The interns had watched video clips of Somoza, one from when she was a 9-year-old advocating for her twin sister to be in the same classroom as herself. At such a young age, Somoza knew how important it was to talk to elected officials such as President Bill Clinton about the unjust situations individuals with disabilities sometimes face. Her advocacy and self-determination paved the way for her sister and many others to be able to study in an integrated classroom with minimal supports to be successful. In 2016, Somoza also spoke at the 2016 Democratic National Convention.
During her meeting with the class, she answered questions and offered advice, taking time to learn how each member was doing in their job-training program. "My mission is to make it so that people with disabilities like us can be integrated into our communities, live in integrated settings and participate in everyday life, just like everybody else, but in a way that that's not seen as 'special' or 'cool," she said. "We will have succeeded once programs like this are more the norm."
An important part of her message, she said, is that both community support and individual effort are important.
"I was able to get as far as I did because I had the desire to, I wanted to be independent, and I started simply by figuring out things that interested me. And then I sought support from the people around me," said Somoza. She and her twin sister were born prematurely, both with cerebral palsy and spastic quadriplegia.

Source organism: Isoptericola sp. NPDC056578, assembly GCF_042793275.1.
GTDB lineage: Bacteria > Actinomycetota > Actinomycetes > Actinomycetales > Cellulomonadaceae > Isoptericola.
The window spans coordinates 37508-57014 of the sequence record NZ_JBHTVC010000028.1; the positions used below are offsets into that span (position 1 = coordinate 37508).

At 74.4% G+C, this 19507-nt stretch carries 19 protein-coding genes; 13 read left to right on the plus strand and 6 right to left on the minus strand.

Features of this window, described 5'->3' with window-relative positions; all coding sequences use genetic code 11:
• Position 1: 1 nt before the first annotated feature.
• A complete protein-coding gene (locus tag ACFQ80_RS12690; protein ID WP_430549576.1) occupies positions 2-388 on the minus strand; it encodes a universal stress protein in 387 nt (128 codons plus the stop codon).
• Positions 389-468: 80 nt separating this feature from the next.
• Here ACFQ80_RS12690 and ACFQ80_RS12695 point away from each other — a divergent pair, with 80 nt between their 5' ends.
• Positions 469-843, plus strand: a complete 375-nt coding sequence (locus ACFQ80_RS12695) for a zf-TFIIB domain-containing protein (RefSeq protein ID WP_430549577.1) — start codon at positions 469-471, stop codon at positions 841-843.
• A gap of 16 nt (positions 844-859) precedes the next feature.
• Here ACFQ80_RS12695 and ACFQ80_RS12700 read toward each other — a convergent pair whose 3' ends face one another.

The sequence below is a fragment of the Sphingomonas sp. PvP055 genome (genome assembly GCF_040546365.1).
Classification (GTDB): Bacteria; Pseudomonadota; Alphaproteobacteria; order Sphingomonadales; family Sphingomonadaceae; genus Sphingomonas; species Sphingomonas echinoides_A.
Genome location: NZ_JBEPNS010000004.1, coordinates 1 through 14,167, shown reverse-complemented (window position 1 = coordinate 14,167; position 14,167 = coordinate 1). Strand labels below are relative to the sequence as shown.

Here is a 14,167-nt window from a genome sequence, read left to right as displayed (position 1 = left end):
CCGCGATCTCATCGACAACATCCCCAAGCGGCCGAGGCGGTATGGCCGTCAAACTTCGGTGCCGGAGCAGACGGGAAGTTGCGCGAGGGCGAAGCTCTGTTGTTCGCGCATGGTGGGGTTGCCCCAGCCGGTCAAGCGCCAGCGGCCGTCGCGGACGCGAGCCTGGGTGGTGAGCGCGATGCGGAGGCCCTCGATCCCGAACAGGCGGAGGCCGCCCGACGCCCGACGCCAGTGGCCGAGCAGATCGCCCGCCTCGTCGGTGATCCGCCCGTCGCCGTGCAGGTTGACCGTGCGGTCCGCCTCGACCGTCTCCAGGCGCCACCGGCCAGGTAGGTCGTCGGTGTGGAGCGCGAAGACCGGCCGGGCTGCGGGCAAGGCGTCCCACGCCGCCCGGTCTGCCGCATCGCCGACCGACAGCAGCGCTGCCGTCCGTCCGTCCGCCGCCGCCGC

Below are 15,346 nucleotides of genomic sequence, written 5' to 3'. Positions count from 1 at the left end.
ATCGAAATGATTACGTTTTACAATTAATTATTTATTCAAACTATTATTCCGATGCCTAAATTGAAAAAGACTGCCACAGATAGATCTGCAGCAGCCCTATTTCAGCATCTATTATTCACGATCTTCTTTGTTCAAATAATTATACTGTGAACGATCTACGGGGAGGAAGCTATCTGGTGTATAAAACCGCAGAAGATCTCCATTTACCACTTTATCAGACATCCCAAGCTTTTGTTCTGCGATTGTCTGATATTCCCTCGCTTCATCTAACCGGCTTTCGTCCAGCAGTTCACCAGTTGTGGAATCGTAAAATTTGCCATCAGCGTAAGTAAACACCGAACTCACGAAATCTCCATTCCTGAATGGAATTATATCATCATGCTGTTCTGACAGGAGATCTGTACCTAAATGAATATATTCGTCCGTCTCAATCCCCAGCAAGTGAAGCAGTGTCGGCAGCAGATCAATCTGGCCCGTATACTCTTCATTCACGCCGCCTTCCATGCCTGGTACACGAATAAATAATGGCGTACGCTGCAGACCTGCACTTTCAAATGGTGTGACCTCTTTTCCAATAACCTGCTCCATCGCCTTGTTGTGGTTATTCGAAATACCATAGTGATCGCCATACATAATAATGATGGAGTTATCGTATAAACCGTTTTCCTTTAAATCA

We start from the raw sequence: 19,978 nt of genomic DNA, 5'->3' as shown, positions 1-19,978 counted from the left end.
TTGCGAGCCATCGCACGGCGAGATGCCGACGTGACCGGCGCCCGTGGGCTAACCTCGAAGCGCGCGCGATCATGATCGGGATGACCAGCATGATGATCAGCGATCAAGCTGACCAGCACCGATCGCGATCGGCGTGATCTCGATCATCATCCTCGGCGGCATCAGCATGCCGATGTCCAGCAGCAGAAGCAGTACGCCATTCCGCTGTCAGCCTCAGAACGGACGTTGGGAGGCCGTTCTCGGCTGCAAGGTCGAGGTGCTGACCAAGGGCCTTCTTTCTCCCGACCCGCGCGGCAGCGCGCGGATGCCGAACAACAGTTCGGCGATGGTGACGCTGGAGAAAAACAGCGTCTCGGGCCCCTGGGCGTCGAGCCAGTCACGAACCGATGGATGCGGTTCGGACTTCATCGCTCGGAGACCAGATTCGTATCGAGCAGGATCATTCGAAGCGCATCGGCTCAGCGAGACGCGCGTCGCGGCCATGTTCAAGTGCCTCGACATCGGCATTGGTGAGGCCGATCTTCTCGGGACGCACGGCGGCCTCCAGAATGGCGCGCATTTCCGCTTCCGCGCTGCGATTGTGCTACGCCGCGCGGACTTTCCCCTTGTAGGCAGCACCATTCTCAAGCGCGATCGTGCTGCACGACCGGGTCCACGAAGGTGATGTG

The result for Somoza included studying overseas, a master's degree from the London School of Economics and Politics, and nationally recognized advocacy work.
The group applauded Somoza when she finished her remarks.
"She's really cool," said Project Search intern Mike Lenz. "It's great she's here."
"I loved it, it was very inspiring," said intern Schala McGee.
"She's been a self-advocate for many years," said Tara Harper, Project SEARCH liaison. "I'm so glad she could join us to share with the group what her and her sister's lives have been like after that day in 1993 when she spoke to President Clinton about the right to be mainstreamed. Everyone has the right to be in the least restrictive setting possible and to receive a free and appropriate education."
Somoza called her visit to MMI the "definition" of why she does what she does.
"I became an advocate to make sure that people like me and people who are served by MMI gain the skills and the opportunity to live happy, healthy, productive, independent lives, to the extent that that's possible based on each individuals' set of abilities and skills."